In order to reconcile maintaining a positive organisational “office” culture striving ahead in innovation, customer experience, organisational knowledge and collaboration, business owners, leaders and managers must begin by understanding what the underlying factors are influencing team and employee well-being.

People Plus Science are founders of the Psychological Safety in Boardrooms studies which looks at boards, leadership and management teams and front line teams. These studies highlighted the five psychological factors critical to employee wellness and workplace success, with a special focus on the work-from-home environment.

 

Here are the five factors for employee well-being. 

  1. Trust 
    Employees want the certainty that they can trust their colleagues, leadership, and organisation as a whole. One thing that is particularly worrisome to employees who prefer to work remotely, is the feeling of being monitored, which they feel is a cause of distrust from employers towards employees. This “monitoring” has been particularly popular with offshore outsourcing but some could argue the wrong metric is being used to measure “productivity”.  The People Plus Science Psychological Safety Benchmark reported that only 36% of frontline employees trusted the decisions being made from executive leadership teams.  When trust is low…home is a safer place to work and hide.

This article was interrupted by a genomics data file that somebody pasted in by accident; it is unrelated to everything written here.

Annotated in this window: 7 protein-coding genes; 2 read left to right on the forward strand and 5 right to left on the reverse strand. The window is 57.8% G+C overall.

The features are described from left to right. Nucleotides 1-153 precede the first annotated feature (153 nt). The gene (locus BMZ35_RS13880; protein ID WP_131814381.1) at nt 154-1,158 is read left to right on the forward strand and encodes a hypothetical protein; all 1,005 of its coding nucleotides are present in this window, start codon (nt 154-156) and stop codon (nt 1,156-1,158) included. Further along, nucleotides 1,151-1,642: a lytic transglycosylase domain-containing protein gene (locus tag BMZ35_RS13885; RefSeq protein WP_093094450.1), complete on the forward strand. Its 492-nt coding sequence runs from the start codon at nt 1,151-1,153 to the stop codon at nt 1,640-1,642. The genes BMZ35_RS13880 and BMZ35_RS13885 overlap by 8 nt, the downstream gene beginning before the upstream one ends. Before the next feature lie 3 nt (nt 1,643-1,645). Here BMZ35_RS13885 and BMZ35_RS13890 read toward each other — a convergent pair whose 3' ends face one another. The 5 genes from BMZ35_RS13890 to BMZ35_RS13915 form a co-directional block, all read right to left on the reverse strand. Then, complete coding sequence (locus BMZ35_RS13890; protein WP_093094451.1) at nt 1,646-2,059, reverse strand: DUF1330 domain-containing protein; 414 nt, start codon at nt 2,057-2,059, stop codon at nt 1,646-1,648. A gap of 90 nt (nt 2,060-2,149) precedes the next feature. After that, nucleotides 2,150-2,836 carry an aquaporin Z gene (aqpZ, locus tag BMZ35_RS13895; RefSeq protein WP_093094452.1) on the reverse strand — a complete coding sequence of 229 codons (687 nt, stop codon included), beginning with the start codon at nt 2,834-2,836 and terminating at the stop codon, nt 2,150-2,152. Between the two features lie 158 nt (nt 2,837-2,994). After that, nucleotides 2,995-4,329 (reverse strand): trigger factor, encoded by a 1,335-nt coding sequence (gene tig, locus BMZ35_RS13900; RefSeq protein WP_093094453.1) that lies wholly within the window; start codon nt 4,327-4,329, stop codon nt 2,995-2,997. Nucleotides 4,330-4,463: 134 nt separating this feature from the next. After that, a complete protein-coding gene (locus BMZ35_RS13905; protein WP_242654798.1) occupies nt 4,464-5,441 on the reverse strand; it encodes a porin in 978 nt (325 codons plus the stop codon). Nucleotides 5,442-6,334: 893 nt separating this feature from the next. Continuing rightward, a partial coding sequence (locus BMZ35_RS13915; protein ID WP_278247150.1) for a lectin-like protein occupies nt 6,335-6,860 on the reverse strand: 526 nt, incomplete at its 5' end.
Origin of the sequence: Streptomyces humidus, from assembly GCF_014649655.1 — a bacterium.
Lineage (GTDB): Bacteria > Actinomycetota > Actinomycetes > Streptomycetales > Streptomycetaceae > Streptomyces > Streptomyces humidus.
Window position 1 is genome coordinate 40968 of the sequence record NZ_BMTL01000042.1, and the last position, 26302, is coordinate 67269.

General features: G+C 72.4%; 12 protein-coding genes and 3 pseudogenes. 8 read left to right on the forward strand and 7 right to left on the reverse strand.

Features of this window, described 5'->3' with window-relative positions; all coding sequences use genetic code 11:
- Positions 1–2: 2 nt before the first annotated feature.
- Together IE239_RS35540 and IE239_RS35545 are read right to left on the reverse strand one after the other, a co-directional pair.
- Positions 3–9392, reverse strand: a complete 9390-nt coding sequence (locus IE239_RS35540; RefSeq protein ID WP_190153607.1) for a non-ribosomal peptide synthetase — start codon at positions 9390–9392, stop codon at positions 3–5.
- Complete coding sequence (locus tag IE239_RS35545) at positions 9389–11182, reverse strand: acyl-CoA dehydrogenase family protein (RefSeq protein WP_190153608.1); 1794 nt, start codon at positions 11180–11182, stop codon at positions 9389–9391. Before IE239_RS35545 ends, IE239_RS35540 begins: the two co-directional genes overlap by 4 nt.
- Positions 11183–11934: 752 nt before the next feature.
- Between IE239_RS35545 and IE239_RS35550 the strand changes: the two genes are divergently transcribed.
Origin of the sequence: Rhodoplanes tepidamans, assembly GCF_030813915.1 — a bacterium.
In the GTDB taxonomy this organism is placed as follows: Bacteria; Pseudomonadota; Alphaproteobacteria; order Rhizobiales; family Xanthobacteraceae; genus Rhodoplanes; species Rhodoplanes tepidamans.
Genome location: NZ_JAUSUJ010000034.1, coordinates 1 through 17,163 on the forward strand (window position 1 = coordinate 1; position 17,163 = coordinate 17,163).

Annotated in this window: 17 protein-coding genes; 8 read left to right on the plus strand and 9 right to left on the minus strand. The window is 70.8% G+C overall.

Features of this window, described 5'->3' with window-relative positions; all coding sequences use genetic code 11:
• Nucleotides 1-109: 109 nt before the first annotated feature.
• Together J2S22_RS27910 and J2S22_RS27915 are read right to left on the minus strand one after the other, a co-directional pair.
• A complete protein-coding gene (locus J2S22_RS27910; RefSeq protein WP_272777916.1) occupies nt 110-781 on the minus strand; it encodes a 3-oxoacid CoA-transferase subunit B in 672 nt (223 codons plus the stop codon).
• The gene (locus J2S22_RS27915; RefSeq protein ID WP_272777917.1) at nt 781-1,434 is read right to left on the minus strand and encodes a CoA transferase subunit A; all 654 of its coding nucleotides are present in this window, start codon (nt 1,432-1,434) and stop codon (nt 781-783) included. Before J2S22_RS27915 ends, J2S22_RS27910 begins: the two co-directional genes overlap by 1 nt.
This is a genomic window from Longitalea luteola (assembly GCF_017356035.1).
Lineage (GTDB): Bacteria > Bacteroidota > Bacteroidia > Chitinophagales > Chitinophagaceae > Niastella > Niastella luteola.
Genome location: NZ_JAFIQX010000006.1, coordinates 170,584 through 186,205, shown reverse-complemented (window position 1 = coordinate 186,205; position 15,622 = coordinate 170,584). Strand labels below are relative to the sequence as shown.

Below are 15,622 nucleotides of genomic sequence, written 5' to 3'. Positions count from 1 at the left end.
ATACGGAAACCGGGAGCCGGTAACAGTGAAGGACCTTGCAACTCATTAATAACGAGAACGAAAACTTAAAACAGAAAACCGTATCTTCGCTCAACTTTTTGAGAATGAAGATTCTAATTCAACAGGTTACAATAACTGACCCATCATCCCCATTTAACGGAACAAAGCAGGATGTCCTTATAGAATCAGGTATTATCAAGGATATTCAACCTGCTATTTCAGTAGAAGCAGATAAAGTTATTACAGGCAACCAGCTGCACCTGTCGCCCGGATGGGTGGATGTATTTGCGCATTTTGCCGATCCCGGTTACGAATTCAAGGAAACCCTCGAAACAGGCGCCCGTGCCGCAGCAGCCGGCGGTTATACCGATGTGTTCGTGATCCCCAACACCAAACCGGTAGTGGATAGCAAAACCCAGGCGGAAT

2. Creativity
    Creativity is described as being able to have alone time, flexibility, and a supportive work culture, all of which are necessary for the birth of ideas and innovation. In many cases creativity thrives in doing the routine or monotonous – traveling on the train, showering, deep relaxation, light sleep. In order for creativity to develop into successful innovation having room to think, process, exchange and collaborate is important. Too often we have a meeting and expect answers straight away as opposed to giving people time to think and come back with ideas. Brain storming is often done incorrectly with the most productive methods being overlooked for expediency. According to the Gerome report 92% of startups fail and 54% of innovating organisations have trouble bridging the gap between innovation strategy and the broader business strategy.
  3. Collaboration
    A collaborative work culture is characterised by a shared understanding of goals and objectives, as well as the ease of communication with colleagues on how best to achieve these.This is an issue as whilst many senior executives and boards believe that they have a high level of collaboration (24%) whilst employees reported only 3% within the same organisations. A Boston Consulting Group study found that open collaboration was a significant factor in innovation success with the most successful reporting open collaboration 77% of the time compared to those who fail reporting 23% of the time. 
  4. Belonging & Connection